I’ve heard the enemy whisper that I’m the only one in a dark empty corner. That this kind of pain isn’t fair. That if anyone really cared, they’d try harder to reach me.
Lies, all of them. But believed by so many of us.
The truths about loneliness might surprise you. No, they’re not easy to hear, but these three truths just might change everything for you.
1) Loneliness is not about your circumstances.
But I hear you. When you’re single, it’s so tempting to believe your pain would be alleviated by a soul mate. Divorced? Widowed? As you mourn the loss of love, you live in a place the rest of us dread. And some of you are married, yet completely alone emotionally or spiritually.
Then there are friendships. Or the lack of them. But no friend can meet the deepest needs of the heart. Even the best friend forgets to check on you during the worst week ever, becomes enamored with a new friend… a new job… a new baby.
Do you see it? Loneliness finds its way into every life. New circumstances only bring new corners into which it can settle.
Ever since Adam and Eve chose their way over God’s way, loneliness has been the condition of the human soul. It’s not about our circumstances; it’s about our soul’s hunger for God.
2) Loneliness, like pain, is a gift — a symptom that alerts us to the real problem.
Medical studies prove the value of physical pain. Not only does it alert us to life-threatening danger, it also signals our brain to speed the healing process.
And loneliness is the symptom of our soul’s need for Jesus. It urges us to run to Him.
Pour out your heart before him; God is a refuge for us. Psalm 62:8
He alone knows when you come and go, when you lie down and rise up. He chose you, formed you, knit you together and knows your inmost thoughts. No other friend will ever be so interested, so eternally invested.
Our spouses, our friends, facebook, chocolate . .. . none of them will fill the cracks of our hearts.
So stop. Stop for a moment and allow yourself to feel the ache of the loneliness. It’s telling you something. It’s pointing you to your true refuge.
Without loneliness, that gut-wrenching despairing kind of lonely that catches up to each of us eventually, we could never know God as our all-sufficient friend.
3) The ball is [almost] always in your court.
There are times when there is no choice. There is simply no one with you besides God. And in those moments, God will be enough.
He is enough.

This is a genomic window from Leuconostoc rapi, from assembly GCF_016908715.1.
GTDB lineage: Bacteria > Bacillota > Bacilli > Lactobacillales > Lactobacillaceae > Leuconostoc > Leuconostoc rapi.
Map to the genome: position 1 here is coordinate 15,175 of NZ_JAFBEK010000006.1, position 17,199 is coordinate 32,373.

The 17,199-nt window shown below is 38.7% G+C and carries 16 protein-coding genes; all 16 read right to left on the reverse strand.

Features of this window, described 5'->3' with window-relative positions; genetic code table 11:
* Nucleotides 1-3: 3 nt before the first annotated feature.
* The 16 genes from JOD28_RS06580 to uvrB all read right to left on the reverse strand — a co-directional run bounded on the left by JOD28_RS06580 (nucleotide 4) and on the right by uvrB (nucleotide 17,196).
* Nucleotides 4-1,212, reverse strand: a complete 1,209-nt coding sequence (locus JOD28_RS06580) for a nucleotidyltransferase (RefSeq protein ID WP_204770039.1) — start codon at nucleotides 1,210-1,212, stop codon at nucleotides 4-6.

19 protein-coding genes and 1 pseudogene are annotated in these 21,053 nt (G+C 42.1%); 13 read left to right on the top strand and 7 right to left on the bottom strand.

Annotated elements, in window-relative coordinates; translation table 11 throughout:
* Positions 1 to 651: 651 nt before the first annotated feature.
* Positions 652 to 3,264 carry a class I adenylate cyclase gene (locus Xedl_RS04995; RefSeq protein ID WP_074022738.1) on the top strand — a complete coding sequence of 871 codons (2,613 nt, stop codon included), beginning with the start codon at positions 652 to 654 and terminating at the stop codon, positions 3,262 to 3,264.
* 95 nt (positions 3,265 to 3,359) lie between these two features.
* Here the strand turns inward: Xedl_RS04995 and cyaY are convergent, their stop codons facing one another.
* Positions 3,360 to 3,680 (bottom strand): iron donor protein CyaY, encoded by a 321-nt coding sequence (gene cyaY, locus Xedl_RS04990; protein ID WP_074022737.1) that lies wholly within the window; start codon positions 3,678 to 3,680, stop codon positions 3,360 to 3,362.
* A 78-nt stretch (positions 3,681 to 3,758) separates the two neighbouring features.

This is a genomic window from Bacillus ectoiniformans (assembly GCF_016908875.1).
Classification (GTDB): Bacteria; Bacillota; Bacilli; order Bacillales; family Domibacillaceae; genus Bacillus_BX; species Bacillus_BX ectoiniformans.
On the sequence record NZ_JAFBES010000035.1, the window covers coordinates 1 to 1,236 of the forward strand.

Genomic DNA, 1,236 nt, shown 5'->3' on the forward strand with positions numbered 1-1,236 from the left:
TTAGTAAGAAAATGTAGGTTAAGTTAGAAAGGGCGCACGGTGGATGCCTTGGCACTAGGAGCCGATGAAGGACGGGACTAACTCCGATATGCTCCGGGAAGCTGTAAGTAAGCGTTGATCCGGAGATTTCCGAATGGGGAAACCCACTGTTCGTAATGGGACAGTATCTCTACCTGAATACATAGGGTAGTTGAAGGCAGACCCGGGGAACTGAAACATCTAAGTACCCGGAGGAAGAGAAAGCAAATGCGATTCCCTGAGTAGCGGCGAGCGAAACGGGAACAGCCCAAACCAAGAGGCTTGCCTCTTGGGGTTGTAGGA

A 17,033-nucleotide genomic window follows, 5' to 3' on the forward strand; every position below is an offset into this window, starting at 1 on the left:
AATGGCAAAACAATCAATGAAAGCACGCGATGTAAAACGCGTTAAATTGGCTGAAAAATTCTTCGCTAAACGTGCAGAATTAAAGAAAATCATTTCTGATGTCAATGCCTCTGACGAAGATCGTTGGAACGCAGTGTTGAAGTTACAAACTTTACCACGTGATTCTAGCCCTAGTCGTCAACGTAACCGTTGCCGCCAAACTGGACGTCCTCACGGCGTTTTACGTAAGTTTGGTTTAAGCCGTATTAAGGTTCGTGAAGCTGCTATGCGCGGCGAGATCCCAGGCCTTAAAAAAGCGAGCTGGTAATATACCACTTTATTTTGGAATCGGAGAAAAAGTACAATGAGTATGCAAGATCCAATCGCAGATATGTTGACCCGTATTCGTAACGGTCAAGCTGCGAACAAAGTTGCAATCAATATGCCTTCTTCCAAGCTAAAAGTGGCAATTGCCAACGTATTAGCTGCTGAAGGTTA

But when you have a choice, remember: We are part of the Body of Christ. We weren’t meant to go through life on our own.
And while we’re quick to agree that we were meant to live in community, we’re also often slow to make the first move.
But do it.
You might be new to your community, your church, your ministry, your job. All those “settled” people around you should be welcoming you, embracing you, taking you into their lives and homes. (“Settled” friends, read this.)
But the chances are pretty good that they’re not. That’s how it often goes. I’ve been there.
So pick up the ball that’s in your court.
Make the first move. Make the second move. Make the third move.
It’s hard to break into what you see as a “clique,” I know; but don’t let bitterness, shyness, or awkwardness rob you of the joy of life in the Body.
In swallowing your pride, in humbly opening your life to those who haven’t yet really seen you, you bring Christ to them, and set yourself up to see Christ in them.
Don’t believe the lies, my friend. You aren’t the only one feeling alone.
And your loneliness is not a curse, it’s a gift, reminding you that your eternal best Friend longs to meet your needs.
May He give you peace and also grant you courage to make the first step, the second step, and the third step toward a new friend.
May the grace of the Lord Jesus Christ, and the love of God, and the fellowship of the Holy Spirit be with you all. 2 Corinthians 13:14
*How have you seen the Lord use your loneliness to work good in your life? And how can I pray for you today?
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HIGHLY RECOMMENDED: The newly-released memoir, In a Sun-Scorched Land: A memoir of adoption, faith, and the moving of Haiti’s mountains by Jennifer Ebenhack, Foreword by Lisa Jacobson